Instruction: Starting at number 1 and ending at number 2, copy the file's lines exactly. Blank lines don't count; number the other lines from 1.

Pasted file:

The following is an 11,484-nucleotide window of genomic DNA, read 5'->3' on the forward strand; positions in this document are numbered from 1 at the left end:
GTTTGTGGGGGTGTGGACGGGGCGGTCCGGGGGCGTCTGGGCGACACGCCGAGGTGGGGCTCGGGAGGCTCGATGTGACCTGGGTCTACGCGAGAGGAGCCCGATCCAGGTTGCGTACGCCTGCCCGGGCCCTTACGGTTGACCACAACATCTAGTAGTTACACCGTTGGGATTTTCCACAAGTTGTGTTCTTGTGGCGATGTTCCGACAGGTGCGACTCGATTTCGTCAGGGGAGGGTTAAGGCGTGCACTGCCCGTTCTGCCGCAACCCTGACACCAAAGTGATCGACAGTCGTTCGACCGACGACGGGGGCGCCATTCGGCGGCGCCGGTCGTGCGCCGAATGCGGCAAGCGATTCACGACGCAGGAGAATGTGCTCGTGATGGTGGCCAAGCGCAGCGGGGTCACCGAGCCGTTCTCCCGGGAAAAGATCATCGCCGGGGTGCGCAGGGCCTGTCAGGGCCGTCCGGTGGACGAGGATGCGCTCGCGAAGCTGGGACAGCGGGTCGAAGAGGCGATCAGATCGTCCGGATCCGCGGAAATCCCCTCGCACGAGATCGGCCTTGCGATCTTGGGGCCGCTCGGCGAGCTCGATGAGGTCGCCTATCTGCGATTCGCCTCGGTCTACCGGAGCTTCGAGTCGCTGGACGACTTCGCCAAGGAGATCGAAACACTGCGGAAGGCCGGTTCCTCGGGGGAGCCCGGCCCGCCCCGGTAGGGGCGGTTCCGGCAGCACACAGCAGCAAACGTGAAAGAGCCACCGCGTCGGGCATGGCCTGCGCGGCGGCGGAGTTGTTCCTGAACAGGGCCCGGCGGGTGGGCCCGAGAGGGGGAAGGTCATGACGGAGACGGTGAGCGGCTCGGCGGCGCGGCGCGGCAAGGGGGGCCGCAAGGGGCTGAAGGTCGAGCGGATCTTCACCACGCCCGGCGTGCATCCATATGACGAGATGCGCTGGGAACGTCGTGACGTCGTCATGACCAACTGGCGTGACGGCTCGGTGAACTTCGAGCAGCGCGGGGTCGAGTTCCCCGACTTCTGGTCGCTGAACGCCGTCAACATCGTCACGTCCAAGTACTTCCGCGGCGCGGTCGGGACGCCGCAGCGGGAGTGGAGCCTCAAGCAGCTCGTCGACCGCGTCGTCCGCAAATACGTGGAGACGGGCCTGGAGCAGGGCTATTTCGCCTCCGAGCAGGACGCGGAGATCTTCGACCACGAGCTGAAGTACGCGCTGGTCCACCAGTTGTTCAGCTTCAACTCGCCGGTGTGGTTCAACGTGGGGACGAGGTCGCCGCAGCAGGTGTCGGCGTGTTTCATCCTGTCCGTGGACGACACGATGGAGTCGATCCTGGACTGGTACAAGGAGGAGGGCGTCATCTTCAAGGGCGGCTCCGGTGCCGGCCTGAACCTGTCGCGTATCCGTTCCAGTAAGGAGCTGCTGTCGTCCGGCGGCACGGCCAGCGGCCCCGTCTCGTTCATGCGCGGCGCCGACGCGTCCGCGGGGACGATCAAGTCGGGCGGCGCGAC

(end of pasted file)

The following is an 11,484-nucleotide window of genomic DNA, read 5'->3' on the forward strand; positions in this document are numbered from 1 at the left end:
GTTTGTGGGGGTGTGGACGGGGCGGTCCGGGGGCGTCTGGGCGACACGCCGAGGTGGGGCTCGGGAGGCTCGATGTGACCTGGGTCTACGCGAGAGGAGCCCGATCCAGGTTGCGTACGCCTGCCCGGGCCCTTACGGTTGACCACAACATCTAGTAGTTACACCGTTGGGATTTTCCACAAGTTGTGTTCTTGTGGCGATGTTCCGACAGGTGCGACTCGATTTCGTCAGGGGAGGGTTAAGGCGTGCACTGCCCGTTCTGCCGCAACCCTGACACCAAAGTGATCGACAGTCGTTCGACCGACGACGGGGGCGCCATTCGGCGGCGCCGGTCGTGCGCCGAATGCGGCAAGCGATTCACGACGCAGGAGAATGTGCTCGTGATGGTGGCCAAGCGCAGCGGGGTCACCGAGCCGTTCTCCCGGGAAAAGATCATCGCCGGGGTGCGCAGGGCCTGTCAGGGCCGTCCGGTGGACGAGGATGCGCTCGCGAAGCTGGGACAGCGGGTCGAAGAGGCGATCAGATCGTCCGGATCCGCGGAAATCCCCTCGCACGAGATCGGCCTTGCGATCTTGGGGCCGCTCGGCGAGCTCGATGAGGTCGCCTATCTGCGATTCGCCTCGGTCTACCGGAGCTTCGAGTCGCTGGACGACTTCGCCAAGGAGATCGAAACACTGCGGAAGGCCGGTTCCTCGGGGGAGCCCGGCCCGCCCCGGTAGGGGCGGTTCCGGCAGCACACAGCAGCAAACGTGAAAGAGCCACCGCGTCGGGCATGGCCTGCGCGGCGGCGGAGTTGTTCCTGAACAGGGCCCGGCGGGTGGGCCCGAGAGGGGGAAGGTCATGACGGAGACGGTGAGCGGCTCGGCGGCGCGGCGCGGCAAGGGGGGCCGCAAGGGGCTGAAGGTCGAGCGGATCTTCACCACGCCCGGCGTGCATCCATATGACGAGATGCGCTGGGAACGTCGTGACGTCGTCATGACCAACTGGCGTGACGGCTCGGTGAACTTCGAGCAGCGCGGGGTCGAGTTCCCCGACTTCTGGTCGCTGAACGCCGTCAACATCGTCACGTCCAAGTACTTCCGCGGCGCGGTCGGGACGCCGCAGCGGGAGTGGAGCCTCAAGCAGCTCGTCGACCGCGTCGTCCGCAAATACGTGGAGACGGGCCTGGAGCAGGGCTATTTCGCCTCCGAGCAGGACGCGGAGATCTTCGACCACGAGCTGAAGTACGCGCTGGTCCACCAGTTGTTCAGCTTCAACTCGCCGGTGTGGTTCAACGTGGGGACGAGGTCGCCGCAGCAGGTGTCGGCGTGTTTCATCCTGTCCGTGGACGACACGATGGAGTCGATCCTGGACTGGTACAAGGAGGAGGGCGTCATCTTCAAGGGCGGCTCCGGTGCCGGCCTGAACCTGTCGCGTATCCGTTCCAGTAAGGAGCTGCTGTCGTCCGGCGGCACGGCCAGCGGCCCCGTCTCGTTCATGCGCGGCGCCGACGCGTCCGCGGGGACGATCAAGTCGGGCGGCGCGAC